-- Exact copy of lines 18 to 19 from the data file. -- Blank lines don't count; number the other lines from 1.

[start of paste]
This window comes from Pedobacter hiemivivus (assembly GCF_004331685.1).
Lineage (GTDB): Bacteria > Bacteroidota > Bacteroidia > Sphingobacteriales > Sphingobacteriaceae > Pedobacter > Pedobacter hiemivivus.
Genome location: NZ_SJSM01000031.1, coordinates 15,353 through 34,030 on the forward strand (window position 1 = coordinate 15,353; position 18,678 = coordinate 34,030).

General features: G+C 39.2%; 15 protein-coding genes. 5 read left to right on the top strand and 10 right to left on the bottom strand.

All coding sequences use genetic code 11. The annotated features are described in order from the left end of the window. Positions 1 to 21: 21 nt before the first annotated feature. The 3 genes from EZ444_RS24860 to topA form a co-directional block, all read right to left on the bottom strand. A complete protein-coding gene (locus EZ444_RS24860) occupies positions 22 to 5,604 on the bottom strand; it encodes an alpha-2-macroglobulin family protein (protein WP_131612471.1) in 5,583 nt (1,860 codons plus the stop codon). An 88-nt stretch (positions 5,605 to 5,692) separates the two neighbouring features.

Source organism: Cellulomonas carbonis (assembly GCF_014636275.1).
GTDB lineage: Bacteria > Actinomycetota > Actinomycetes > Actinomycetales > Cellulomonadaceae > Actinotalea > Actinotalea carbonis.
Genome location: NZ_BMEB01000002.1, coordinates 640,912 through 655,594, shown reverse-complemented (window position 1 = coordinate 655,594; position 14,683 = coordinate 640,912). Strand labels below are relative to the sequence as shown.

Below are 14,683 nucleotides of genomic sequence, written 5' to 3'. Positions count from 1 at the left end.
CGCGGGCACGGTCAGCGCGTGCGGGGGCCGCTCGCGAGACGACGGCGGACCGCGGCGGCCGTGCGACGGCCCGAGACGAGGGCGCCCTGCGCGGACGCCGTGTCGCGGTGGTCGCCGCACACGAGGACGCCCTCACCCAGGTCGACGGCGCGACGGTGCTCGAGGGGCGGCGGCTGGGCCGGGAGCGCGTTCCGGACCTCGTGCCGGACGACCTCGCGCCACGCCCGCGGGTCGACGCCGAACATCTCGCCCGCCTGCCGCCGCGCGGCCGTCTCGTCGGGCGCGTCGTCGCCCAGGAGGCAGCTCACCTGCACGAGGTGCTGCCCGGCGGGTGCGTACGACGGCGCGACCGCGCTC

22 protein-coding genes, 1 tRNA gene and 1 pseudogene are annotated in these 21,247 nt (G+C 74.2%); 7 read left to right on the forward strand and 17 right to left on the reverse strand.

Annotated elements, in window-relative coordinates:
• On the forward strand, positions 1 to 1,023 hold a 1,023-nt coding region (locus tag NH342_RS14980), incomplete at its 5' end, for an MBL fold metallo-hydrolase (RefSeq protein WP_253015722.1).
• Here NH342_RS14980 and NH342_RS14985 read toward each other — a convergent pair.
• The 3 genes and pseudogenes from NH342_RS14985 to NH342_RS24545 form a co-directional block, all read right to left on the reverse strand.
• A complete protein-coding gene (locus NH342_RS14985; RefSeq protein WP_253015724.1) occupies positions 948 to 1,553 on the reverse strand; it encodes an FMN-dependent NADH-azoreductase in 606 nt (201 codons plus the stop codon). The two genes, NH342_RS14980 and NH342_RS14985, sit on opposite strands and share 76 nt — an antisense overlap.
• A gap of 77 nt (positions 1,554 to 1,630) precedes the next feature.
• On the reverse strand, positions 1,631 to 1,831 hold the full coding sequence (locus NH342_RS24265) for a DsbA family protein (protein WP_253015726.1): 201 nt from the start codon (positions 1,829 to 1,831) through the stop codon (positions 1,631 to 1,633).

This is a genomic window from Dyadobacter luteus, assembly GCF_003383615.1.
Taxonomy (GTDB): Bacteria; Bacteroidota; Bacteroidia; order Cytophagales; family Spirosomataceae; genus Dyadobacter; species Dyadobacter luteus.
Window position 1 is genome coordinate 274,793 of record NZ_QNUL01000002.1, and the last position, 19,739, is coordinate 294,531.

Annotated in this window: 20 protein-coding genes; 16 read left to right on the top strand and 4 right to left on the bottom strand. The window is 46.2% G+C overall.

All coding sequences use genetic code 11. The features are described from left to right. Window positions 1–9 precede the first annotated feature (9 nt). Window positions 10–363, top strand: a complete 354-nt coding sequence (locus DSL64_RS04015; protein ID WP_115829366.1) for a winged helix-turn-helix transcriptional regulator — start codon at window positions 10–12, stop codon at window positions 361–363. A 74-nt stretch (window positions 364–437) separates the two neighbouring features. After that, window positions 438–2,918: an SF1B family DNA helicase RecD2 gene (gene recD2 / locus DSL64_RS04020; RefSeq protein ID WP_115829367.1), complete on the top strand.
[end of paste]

• On the reverse strand, positions 1,631 to 1,831 hold the full coding sequence (locus NH342_RS24265) for a DsbA family protein (protein WP_253015726.1): 201 nt from the start codon (positions 1,829 to 1,831) through the stop codon (positions 1,631 to 1,633).

This is a genomic window from Dyadobacter luteus, assembly GCF_003383615.1.